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  • Entries related to Epic’s Unreal video game series.

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  • New Server, New Promises

    There was an electrical problem today and it caused the router and cable modem to be offline for an hour or two. When they came back up, my Comcast IP of some time was no longer my IP. I called Comcast and they said that the “persistent IP” feature that I was counting on hasn’t been offered for years, which means a reliable IP address is no longer something I can rely on.

    What this means to you, is that I can no longer host websites out of my house. Which makes me very sad. If you’re reading this, it means I’ve moved to a different host. And since I’m not dealing with everything myself, that has the potential to involve other people in the dangers of using Epic‘s intellectual property: the name “Skaarj.”

    In an effort to ward off any potential lawsuits, I’m going to play the “fansite” card and try to hide behind it. To begin, I’ll include the following, replayed from Epic’s fansite policy:

    Section 2 — Disclaimer

    2.1 Epic requires that a disclaimer be used in conjunction with your use of Epic IP. The required disclaimer is provided below. You must display the disclaimer on each web page of your Fan Site and on any web page containing your Fan Art, as well as on the Fan Art itself.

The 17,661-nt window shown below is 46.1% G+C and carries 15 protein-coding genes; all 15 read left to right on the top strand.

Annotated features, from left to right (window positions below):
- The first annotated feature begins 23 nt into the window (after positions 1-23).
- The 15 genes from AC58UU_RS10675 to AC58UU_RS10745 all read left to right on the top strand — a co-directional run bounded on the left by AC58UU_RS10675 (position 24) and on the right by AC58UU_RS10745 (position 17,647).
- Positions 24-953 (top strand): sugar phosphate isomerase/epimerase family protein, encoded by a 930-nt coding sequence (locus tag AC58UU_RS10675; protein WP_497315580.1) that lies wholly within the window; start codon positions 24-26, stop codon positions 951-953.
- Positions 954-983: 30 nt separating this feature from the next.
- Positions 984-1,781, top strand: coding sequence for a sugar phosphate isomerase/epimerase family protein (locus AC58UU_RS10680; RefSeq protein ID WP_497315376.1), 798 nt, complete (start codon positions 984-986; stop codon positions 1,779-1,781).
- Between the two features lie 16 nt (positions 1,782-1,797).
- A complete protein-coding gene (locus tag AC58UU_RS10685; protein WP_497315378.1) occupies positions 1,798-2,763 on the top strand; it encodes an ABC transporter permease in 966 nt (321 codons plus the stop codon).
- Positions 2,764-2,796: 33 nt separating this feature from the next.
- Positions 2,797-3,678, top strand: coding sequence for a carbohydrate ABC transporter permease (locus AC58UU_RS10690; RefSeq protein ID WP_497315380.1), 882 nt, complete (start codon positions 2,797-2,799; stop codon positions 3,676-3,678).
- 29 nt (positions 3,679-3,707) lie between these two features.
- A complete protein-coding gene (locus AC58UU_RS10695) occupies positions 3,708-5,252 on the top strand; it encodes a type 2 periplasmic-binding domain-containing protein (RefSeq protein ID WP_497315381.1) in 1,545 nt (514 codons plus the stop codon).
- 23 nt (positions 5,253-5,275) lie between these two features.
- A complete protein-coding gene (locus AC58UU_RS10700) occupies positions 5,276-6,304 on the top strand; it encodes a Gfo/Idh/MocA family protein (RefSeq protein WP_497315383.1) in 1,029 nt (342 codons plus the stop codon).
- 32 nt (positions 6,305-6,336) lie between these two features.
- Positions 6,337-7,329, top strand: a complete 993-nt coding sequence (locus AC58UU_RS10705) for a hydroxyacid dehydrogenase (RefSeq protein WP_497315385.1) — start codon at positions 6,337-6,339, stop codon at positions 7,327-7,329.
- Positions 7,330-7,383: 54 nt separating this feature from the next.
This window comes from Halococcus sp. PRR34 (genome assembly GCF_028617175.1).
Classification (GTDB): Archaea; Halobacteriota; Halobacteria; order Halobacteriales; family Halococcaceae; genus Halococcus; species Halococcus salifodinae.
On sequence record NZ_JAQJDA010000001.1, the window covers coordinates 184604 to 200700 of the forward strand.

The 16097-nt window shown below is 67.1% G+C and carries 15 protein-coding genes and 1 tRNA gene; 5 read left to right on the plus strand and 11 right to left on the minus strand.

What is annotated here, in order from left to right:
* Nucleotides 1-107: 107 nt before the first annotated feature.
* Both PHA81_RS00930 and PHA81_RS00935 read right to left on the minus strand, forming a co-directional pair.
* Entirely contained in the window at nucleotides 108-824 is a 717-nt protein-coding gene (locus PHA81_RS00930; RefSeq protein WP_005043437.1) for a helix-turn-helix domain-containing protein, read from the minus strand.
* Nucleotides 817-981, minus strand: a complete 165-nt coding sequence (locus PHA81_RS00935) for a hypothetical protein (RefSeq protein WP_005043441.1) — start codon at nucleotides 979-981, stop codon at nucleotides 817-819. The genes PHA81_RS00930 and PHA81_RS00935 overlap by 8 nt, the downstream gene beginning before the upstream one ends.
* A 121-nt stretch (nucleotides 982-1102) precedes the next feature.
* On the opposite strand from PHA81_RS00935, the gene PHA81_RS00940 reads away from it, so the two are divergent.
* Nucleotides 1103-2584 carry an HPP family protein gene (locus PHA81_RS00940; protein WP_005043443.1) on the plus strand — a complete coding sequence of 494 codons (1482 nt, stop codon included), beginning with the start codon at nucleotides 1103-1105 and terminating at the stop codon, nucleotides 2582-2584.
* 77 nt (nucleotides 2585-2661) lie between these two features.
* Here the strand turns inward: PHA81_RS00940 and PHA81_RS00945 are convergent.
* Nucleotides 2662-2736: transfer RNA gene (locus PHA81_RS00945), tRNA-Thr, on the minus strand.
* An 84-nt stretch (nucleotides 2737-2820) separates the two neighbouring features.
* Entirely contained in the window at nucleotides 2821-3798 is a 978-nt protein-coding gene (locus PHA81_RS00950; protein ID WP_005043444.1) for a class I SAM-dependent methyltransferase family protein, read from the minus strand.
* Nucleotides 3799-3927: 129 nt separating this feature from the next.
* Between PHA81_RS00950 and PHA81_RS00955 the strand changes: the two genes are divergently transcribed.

“Portions of the materials used are ®, ™,(mr), and/or (mc) Epic Games, Inc., and/or copyrighted works of Epic Games, Inc., in the United States of America and elsewhere. All rights reserved, Epic Games, Inc. This material is not official and is not endorsed by Epic Games, Inc.”

    Assuming that the name “Skaarj” is Epic Intellectual Property, the above disclaimer is now displayed on the site, and will be included in the footer of every page before it scrolls off the front page updates. I’ll have to put that in the fanarts, too, it seems.

    Hope that works!

    Edit 25/09/2011: Skaarj is not a registered trademark, and you cannot copyright a name. I believe there are some laws out there specifically regarding domain names. But I don’t know the specifics.

  • Skaarj Poster

    Some number of months ago (more than half a year, I think) I discovered a program called The Rasterbator. It takes an image and turns it into “dots” like newspaper pictures, but at a much larger size. This lets you grossly enlarge an image without the “jaggies” or “fuzzies” that happen when you make it too big.

    I used it, because it was neat and it’s fun to try out neat things. I finally settled on a Skaarj picture that looked rather cool. But there were two problems after I used it.

    1) I didn’t have a paper cutter to put all the pieces together.
    2) The printer ran out of black ink halfway through the printing.

    The second item went unnoticed until just recently when I was putting it together.

    In any case, the printout was 7×5 pages, and made for a very large poster. Here it is, with a reference shot of me (cut off about at the knees) in the lower right corner. The image has been edited to remove clutter and a doorframe.

    Rasterbated Skaarj Poster